Purpose of a Case Drain Filter on a Final Drive or Travel Motor
About 90% of all final drives have a return line to the tank, and the case drain filter (aka the in-line filter) is located on that return line. Many drives have only one case drain filter for both motors, but some will have a separate case drain filter for each. The case drain filter is typically a silver canister-style filter with a golden-colored element on the inside. Its purpose is to filter out contaminants in the hydraulic fluid. Contaminants include things like metal shavings, flakes, sand, dust, ash, rubber, etc.
Dangers of a Dirty Case Drain Filter
Let's talk about what happens when the case drain filter on your final drive or travel motor gets clogged. First, the hydraulic fluid pressure begins to build up higher and higher. Next, that highly pressurized hydraulic fluid blows the lower shaft seal (aka, oil seal), allowing the fluid to now flow into the gear section – still under tremendous pressure. With nowhere else to go, that high pressure fluid will force its way through the weakest link: the cover plate. The cover plate will either crack, blow off, or even skyrocket off. The figure below shows just such a damaged cover plate, which looks like it was torn apart.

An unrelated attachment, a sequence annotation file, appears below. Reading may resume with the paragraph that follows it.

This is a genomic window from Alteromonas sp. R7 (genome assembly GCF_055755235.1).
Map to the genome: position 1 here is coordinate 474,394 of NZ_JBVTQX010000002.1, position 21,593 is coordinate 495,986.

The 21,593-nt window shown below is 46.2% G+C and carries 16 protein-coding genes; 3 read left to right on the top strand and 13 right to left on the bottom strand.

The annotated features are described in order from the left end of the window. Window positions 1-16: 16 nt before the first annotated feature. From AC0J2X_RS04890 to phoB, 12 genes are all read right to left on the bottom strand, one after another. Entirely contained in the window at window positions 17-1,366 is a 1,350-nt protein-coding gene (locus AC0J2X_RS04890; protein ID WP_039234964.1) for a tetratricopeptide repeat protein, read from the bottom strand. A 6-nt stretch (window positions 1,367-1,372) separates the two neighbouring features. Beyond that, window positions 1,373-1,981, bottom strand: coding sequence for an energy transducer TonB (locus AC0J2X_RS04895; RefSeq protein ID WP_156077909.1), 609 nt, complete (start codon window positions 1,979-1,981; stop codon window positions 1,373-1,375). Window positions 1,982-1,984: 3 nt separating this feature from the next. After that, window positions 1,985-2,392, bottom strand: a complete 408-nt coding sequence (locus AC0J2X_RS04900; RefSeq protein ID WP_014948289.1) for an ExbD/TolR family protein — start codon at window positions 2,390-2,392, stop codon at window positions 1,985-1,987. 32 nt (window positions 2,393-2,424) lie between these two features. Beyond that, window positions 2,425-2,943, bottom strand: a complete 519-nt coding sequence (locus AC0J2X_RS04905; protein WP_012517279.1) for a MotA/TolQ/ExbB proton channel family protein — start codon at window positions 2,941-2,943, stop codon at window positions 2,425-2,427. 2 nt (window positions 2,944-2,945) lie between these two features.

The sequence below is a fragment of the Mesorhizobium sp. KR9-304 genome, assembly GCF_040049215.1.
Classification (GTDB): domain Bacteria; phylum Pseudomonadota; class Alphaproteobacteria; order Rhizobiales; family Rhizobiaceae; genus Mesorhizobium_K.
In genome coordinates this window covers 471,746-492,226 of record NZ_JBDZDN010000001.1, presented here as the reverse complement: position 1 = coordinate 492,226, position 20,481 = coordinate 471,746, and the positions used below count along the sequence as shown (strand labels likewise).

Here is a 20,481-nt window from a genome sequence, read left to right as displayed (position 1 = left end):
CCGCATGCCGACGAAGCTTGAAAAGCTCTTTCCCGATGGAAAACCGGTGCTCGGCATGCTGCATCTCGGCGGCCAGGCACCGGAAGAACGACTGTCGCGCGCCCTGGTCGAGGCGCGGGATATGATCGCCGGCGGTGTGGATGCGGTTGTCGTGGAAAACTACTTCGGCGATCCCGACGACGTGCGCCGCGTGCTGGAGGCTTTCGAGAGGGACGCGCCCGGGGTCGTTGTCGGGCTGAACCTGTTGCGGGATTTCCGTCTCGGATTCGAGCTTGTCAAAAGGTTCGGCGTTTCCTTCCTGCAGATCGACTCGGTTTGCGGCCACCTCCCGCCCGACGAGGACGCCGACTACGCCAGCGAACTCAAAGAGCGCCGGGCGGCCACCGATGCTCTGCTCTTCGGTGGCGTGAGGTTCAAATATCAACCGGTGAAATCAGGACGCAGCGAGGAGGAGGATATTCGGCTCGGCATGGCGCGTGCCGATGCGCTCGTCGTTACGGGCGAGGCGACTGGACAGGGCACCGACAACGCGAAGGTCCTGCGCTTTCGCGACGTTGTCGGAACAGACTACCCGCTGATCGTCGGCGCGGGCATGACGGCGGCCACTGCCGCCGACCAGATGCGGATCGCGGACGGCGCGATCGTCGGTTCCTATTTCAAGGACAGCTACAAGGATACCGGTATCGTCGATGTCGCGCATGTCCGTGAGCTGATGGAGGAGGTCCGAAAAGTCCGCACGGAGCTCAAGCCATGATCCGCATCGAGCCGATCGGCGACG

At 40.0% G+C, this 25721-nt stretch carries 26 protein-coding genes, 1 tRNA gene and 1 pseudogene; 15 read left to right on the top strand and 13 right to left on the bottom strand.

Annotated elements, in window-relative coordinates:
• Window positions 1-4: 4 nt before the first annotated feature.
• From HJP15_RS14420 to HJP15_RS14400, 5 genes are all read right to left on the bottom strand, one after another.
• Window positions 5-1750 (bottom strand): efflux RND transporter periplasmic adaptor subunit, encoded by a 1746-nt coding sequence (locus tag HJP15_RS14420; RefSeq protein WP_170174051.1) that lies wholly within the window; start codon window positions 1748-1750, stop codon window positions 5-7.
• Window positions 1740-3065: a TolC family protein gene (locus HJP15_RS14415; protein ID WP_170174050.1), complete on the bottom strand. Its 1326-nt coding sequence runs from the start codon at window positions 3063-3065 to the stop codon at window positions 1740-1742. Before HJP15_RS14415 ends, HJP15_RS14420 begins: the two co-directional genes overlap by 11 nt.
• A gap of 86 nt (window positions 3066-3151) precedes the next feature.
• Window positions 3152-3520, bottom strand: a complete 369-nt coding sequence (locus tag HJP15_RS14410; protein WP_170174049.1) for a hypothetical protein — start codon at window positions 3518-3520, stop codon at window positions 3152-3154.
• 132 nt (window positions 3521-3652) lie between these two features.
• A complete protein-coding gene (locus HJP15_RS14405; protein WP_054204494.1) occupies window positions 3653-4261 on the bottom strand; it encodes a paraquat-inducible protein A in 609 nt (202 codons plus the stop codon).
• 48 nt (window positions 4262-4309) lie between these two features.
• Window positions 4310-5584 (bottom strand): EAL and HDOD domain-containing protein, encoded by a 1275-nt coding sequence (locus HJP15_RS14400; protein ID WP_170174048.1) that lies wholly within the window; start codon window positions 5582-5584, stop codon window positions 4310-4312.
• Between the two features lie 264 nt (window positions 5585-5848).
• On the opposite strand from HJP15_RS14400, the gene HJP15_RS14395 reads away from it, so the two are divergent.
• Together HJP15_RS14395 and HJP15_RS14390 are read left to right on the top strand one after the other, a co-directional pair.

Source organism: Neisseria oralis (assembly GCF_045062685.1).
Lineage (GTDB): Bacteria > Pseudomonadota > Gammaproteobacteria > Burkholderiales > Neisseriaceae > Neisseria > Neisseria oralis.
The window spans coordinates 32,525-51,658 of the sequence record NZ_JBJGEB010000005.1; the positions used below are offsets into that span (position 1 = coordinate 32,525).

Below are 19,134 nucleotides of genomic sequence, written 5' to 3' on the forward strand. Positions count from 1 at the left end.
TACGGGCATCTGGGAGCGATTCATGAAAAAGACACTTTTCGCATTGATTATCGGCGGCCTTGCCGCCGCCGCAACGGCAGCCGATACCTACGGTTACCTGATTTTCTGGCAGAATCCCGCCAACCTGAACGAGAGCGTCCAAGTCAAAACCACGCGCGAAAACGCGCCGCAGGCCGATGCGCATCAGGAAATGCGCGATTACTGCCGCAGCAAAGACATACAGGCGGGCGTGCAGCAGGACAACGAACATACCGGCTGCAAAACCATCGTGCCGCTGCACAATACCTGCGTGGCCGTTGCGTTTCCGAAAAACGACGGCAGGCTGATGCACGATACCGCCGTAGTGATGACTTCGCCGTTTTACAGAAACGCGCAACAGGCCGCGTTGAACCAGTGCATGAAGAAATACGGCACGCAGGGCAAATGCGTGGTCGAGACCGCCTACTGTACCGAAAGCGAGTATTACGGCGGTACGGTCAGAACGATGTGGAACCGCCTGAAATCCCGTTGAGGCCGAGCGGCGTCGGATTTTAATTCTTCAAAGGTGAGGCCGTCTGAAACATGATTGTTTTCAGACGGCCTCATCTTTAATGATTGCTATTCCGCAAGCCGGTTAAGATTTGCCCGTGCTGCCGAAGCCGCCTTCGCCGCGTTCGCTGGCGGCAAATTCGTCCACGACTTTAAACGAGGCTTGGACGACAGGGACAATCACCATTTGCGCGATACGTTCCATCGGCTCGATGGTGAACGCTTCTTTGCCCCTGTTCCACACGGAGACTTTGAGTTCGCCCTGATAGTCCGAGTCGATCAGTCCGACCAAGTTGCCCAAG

You can imagine the kind of pressure it took to tear that cover plate apart — and you can also probably imagine the damage that occurred to the expensive seals and bearings inside that hub.
Preventing Catastrophic Failure
To prevent this type of failure, you need to make sure your case drain filter is clean. To locate the case drain filter, first look for the case drain line – it's the small line next to your two in and out lines. As you follow the line, you'll encounter the filter itself. The filter looks like an aluminum canister that is about 1 ¼" in diameter and between 3" and 3 ½" long. Remove the filter from the drain lines and be sure to plug the drain lines to avoid losing hydraulic fluid. A fully assembled case drain filter is shown below for reference.
To access the filter element, simply unscrew the hex nut. It contains a tapered sintered-bronze filter element and two springs holding the filter element in place. If the filter is no longer a bronze color, it needs to be replaced. Otherwise, you should be able to clean it and put it back in. The two figures below show a dirty filter that needs to be replaced, and a clean filter for comparison.
Just taking the time to check the case drain filter on a regular basis can save you thousands of dollars in repairs and alert you when something serious is going wrong inside your final drive.